Get email alerts Get Celiac.com E-mail Alerts  




Celiac.com Sponsor:
Celiac.com Sponsor:




Ads by Google:






   Get email alerts  Subscribe to FREE Celiac.com email alerts

Glucola Drink
0

5 posts in this topic

Trutol 50, orange

It may be disgusting, but it is gluten-free!

It's made with corn.

1 800 556-7575

(I still refused it and gave the doc finger prick readings from a personal blood glucose unit instead.)

Connie

~29 weeks!!

0

Share this post


Link to post
Share on other sites


Ads by Google:

Oh come on Connie!!! That is one of the rights of passage of pregnancy...!!!! Will she survive the awful dreadful oranglicious gluccola??? HEHEHEH

ahhh but is that stuff they make you drink before the epidural gluten free??? YEACK!!!! :P

0

Share this post


Link to post
Share on other sites

Yeah, I know.... I woosed out :wacko:

But, the end result was the same...Gestational Diabetes.

Bye, Bye Midwife....Hello hospital! :angry:

Connie

0

Share this post


Link to post
Share on other sites

Oh, no, Connie! I'm so sorry to hear that! :( I hope your delivery goes smoothly, when the time comes! Just out of curiosity, are all of your blood sugar readings high, or are some of them low? I have a pregnant friend (who I think may actually have celiac disease) who has had wildly varying blood sugar readings, along with a host of difficulties. Her doctor didn't diagnose gestational diabetes, though, because she had some extremely low readings that the doctor thought were inconsistent with diabetes. Can you shed some light on this? Thanks!

0

Share this post


Link to post
Share on other sites

Hmmm....some of my readings are low also (60). Especially 2-3 hours after I eat--depending on what I eat (protien). Carbs and sugars make the whole set of reading higher, and mostly protiens make the readings lower.

I've only just been diagnosed, and haven't had my 2 week follow-up visit yet.

Here is some info I found (but I can't recall the site address):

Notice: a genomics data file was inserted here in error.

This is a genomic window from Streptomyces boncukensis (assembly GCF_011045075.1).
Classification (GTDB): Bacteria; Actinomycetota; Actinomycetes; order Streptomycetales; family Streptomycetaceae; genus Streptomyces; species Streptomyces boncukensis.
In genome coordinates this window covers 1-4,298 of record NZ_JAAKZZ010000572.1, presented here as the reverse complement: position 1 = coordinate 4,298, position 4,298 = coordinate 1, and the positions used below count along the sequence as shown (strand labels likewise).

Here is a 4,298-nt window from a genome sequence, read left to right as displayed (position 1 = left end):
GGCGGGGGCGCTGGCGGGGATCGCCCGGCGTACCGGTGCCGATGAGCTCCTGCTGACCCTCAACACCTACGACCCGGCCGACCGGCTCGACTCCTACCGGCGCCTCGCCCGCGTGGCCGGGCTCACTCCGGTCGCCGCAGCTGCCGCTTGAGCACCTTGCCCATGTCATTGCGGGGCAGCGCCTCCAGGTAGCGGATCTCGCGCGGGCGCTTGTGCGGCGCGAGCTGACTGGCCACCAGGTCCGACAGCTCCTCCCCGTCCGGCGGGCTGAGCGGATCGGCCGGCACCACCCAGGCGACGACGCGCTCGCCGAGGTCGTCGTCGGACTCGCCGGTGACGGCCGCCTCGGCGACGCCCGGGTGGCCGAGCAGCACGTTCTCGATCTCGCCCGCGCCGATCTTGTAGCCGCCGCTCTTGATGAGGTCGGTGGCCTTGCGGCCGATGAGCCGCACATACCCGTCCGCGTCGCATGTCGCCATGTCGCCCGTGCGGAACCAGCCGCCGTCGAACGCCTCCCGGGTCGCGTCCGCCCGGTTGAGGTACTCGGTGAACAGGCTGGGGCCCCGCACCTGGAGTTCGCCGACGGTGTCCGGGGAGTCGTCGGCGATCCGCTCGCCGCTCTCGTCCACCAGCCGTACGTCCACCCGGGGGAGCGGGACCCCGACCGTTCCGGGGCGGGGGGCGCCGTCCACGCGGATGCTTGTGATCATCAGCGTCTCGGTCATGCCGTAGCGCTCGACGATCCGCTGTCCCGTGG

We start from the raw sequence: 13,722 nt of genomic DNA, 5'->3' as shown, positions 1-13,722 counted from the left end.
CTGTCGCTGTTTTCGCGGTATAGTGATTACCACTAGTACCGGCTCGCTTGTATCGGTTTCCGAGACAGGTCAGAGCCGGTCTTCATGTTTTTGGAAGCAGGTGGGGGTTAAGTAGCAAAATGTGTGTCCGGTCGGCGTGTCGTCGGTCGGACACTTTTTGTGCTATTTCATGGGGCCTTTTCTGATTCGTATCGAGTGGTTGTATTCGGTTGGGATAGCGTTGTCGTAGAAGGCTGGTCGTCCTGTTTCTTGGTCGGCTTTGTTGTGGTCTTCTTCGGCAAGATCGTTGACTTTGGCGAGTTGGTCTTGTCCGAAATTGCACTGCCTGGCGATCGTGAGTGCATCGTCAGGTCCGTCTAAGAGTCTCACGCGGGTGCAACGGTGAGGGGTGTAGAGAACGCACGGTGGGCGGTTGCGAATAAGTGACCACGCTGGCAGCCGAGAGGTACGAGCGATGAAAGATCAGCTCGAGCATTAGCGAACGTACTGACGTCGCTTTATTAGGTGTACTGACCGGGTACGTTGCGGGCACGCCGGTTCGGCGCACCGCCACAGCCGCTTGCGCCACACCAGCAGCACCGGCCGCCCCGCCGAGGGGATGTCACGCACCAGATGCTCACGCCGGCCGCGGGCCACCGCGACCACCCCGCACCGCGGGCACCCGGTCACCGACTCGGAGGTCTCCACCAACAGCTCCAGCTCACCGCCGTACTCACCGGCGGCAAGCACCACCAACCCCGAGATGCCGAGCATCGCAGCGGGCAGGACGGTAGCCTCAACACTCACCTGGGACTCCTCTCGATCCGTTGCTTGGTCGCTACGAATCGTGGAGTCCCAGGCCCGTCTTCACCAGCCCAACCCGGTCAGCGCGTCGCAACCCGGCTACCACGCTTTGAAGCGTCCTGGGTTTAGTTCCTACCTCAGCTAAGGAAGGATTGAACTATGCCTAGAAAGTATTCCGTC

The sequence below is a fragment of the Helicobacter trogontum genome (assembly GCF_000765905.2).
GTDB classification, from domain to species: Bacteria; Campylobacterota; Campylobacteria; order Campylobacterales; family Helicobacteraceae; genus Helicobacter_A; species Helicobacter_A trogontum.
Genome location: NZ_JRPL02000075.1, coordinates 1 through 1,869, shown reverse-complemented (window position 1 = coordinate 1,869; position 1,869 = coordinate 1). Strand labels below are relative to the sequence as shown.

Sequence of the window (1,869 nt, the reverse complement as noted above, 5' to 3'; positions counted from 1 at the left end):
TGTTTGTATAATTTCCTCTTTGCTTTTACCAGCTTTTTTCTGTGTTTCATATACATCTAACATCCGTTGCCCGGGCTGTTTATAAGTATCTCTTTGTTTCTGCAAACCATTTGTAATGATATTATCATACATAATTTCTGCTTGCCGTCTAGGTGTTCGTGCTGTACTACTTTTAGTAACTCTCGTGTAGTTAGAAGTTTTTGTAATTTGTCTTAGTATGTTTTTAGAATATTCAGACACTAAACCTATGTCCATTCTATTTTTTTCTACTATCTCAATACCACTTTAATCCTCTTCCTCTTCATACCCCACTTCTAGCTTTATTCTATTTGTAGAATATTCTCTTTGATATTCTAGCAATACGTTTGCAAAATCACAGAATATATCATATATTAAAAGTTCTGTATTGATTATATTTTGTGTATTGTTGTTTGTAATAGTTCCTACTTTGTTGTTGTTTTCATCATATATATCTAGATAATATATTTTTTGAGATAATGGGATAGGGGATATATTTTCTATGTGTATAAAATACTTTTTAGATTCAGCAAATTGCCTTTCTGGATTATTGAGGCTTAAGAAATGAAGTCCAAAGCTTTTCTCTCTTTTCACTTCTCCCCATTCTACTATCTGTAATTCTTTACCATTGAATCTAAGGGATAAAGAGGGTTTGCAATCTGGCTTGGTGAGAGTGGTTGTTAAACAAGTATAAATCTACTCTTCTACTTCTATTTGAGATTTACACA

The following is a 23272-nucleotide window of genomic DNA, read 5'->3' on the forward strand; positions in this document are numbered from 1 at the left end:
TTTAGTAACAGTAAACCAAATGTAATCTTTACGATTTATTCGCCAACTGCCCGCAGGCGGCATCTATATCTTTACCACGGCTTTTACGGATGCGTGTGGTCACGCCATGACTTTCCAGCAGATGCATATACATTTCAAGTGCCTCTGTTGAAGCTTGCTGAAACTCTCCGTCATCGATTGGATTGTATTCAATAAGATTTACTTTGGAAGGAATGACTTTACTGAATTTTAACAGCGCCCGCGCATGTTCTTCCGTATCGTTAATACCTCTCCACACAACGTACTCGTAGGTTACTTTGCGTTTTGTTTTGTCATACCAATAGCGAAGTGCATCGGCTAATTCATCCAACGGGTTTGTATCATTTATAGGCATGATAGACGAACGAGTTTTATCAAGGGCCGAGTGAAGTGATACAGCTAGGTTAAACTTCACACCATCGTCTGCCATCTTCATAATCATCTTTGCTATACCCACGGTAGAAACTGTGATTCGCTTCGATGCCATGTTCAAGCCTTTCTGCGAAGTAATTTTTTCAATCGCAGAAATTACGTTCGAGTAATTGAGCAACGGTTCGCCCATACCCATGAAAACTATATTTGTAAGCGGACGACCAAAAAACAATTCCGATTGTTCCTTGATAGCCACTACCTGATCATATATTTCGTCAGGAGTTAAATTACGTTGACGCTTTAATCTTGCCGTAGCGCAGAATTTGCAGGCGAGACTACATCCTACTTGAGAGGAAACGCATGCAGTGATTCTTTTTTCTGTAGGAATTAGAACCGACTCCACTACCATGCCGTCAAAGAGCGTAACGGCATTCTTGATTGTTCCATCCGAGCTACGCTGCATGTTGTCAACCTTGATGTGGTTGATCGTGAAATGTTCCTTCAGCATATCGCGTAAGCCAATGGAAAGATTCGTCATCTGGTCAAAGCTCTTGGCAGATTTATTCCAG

"How is the test performed?

Here's how some of the tests may be done to check blood glucose levels:

A fasting blood glucose test is the preferred method to diagnose diabetes and rule out other conditions. This test is done after a person has had nothing to eat or drink except water for at least 8 hours. This is often called fasting. It is generally started overnight so the test can be done in the morning. Normal fasting plasma glucose levels are less than 110 mg/dL (milligrams per deciliter). Fasting plasma glucose levels of more than 126 mg/dL on two or more tests done on different days usually indicate diabetes. Levels between 110 and 126 indicate a condition known as pre-diabetes. An HbA1c, also known as glycosylated hemoglobin, measures the average blood glucose over the past 3 months. It is a good measure of long-term blood glucose control. This test is generally done only in people who have diabetes. It is used to assess how well their therapy is working.

An oral glucose tolerance test requires a person to drink a premeasured amount of a glucose drink. Then two hours later, a blood glucose measurement is done. Healthy glucose levels with this test are less than 140 mg/dL. If the blood glucose is greater than 200 mg/dL, then another test is done on a different day to confirm whether the person has diabetes or not. Usually the fasting blood glucose test or the random glucose test is done.

A random blood glucose test is done shortly after a person has eaten or had something to drink. A level of 200 mg/dL or higher may indicate diabetes. Usually if a level is above 200 mg/dL, a fasting glucose test or oral glucose tolerance test is done to confirm the diagnosis of diabetes.

A self-monitoring of blood glucose, also called SMBG or home blood glucose monitoring, lets a person monitor blood glucose at home. This is done only by people who have diabetes. A record of daily blood glucose readings can be kept to follow changes in glucose levels throughout the day. This can be useful to the doctor in deciding if changes need to be made to the person's diabetes treatment plan."

So, my doctor wants my morning fasting readings between 70-100, but they are often 100+.

I've been watching my carb and sugar intake, and my readings were okay(and I thought I was over it or something), but then I had a small bowl of vanilla ice cream--the same amount and kind I usually eat--and I got super dizzy, sick feeling..... Well, my blood sugar rose to 222!! That has NEVER happened to me before! (I normally have low blood sugar, and could live on just sugar!) That was a definate "red flag". I guess as long as I stick to the plan we'll be okay.

It all seems inconsistant to me right now. I need to learn more about it, too.

Good luck to your friend!

Connie

0

Share this post


Link to post
Share on other sites

Create an account or sign in to comment

You need to be a member in order to leave a comment

Create an account

Sign up for a new account in our community. It's easy!


Register a new account

Sign in

Already have an account? Sign in here.


Sign In Now
0

  • Forum Statistics

    • Total Topics
      104,676
    • Total Posts
      921,696
  • Topics

  • Posts

    • I doubt it. I would think that would be a questions for the company that make them.    But if smoking makes you feel bad....and you are able to quit for several weeks at a time....why go back to it?
    • Hi. I've noticed that after a break of smoking (2-3 weeks) I feel bad, when I begin to smoke again.  Maybe they contain some additives with gluten??